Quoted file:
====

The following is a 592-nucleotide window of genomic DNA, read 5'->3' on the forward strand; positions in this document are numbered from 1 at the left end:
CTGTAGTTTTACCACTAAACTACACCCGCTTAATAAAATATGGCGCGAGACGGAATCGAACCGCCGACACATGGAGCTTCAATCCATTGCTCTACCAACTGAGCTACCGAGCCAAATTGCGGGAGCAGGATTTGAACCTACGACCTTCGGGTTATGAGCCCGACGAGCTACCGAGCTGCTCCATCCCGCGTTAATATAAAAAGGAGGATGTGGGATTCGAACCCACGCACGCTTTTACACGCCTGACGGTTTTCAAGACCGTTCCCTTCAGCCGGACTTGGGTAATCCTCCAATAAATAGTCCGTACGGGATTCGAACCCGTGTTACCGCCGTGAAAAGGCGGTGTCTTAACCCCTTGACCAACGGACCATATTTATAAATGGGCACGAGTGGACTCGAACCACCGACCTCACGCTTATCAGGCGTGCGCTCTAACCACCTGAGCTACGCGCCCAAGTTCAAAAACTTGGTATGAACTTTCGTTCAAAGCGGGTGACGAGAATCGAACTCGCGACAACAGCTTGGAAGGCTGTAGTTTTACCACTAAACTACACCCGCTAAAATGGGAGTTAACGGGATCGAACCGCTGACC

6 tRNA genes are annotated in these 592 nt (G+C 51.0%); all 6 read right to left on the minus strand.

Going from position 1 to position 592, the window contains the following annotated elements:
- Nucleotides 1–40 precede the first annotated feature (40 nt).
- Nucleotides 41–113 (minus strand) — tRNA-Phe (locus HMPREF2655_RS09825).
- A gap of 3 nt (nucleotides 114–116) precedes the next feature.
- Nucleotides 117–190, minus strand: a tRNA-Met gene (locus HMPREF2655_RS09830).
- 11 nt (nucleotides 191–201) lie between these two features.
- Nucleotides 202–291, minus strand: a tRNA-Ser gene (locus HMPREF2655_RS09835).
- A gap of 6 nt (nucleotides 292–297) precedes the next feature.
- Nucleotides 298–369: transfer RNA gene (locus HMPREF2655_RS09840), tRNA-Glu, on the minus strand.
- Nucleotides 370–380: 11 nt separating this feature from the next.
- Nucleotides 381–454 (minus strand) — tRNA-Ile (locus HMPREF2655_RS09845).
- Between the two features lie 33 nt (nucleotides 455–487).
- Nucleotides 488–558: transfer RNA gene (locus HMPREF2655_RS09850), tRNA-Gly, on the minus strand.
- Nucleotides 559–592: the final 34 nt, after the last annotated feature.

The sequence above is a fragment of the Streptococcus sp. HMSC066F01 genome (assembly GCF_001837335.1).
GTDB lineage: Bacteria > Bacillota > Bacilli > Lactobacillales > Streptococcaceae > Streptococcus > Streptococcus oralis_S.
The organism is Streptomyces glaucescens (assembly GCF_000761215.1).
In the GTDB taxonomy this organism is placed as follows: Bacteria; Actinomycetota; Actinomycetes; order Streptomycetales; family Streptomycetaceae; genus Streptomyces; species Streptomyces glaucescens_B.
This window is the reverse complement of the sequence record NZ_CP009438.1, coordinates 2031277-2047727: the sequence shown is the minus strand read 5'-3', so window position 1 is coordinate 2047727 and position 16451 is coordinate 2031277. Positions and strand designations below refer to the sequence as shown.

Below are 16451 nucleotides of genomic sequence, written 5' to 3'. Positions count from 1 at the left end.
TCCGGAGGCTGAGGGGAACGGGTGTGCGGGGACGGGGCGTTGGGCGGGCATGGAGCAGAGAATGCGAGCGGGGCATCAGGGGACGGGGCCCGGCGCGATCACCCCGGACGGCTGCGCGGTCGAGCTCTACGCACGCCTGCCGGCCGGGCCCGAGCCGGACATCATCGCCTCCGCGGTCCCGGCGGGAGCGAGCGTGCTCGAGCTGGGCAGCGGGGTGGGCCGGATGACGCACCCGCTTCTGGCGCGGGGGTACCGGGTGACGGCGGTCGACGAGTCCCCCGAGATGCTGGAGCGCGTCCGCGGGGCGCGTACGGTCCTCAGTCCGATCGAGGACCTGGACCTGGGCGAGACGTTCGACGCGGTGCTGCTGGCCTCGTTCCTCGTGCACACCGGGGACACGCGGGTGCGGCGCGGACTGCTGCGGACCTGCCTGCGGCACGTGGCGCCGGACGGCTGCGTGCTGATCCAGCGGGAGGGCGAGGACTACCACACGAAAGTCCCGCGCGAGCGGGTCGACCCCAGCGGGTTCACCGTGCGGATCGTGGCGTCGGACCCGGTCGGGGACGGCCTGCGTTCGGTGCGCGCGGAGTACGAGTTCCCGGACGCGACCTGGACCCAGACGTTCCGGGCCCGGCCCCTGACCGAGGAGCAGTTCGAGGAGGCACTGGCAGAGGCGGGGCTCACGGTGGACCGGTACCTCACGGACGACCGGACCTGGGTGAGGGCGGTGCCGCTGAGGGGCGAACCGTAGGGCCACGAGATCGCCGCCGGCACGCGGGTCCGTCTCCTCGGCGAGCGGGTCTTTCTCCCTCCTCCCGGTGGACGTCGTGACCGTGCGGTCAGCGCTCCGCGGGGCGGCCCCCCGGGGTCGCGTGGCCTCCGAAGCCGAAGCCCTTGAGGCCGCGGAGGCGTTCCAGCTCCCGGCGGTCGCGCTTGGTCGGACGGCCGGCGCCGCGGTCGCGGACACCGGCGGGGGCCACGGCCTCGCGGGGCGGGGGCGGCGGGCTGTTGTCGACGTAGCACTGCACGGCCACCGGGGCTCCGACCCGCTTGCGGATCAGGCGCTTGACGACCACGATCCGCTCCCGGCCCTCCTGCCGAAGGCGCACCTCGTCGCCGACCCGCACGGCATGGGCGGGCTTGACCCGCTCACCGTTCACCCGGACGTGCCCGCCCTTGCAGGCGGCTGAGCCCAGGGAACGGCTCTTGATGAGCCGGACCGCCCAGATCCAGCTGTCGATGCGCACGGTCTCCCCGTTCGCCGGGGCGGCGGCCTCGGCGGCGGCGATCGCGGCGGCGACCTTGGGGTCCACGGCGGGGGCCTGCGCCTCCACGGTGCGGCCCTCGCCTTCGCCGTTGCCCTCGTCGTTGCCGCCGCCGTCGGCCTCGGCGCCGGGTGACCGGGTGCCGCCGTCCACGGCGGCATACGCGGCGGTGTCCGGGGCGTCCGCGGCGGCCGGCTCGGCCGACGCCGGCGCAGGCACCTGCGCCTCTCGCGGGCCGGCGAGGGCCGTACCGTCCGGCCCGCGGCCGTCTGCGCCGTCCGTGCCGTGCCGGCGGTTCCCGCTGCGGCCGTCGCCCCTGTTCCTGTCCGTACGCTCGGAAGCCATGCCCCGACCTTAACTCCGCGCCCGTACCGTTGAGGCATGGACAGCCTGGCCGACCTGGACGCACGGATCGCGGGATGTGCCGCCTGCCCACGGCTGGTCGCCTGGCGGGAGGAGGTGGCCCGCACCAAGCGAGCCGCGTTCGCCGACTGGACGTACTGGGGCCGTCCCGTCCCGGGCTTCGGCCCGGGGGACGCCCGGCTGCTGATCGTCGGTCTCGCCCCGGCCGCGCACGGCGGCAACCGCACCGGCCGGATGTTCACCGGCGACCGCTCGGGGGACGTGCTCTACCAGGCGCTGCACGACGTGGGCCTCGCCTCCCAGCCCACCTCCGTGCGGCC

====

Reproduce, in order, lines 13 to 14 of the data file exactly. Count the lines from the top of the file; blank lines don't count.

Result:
- Nucleotides 370–380: 11 nt separating this feature from the next.
- Nucleotides 381–454 (minus strand) — tRNA-Ile (locus HMPREF2655_RS09845).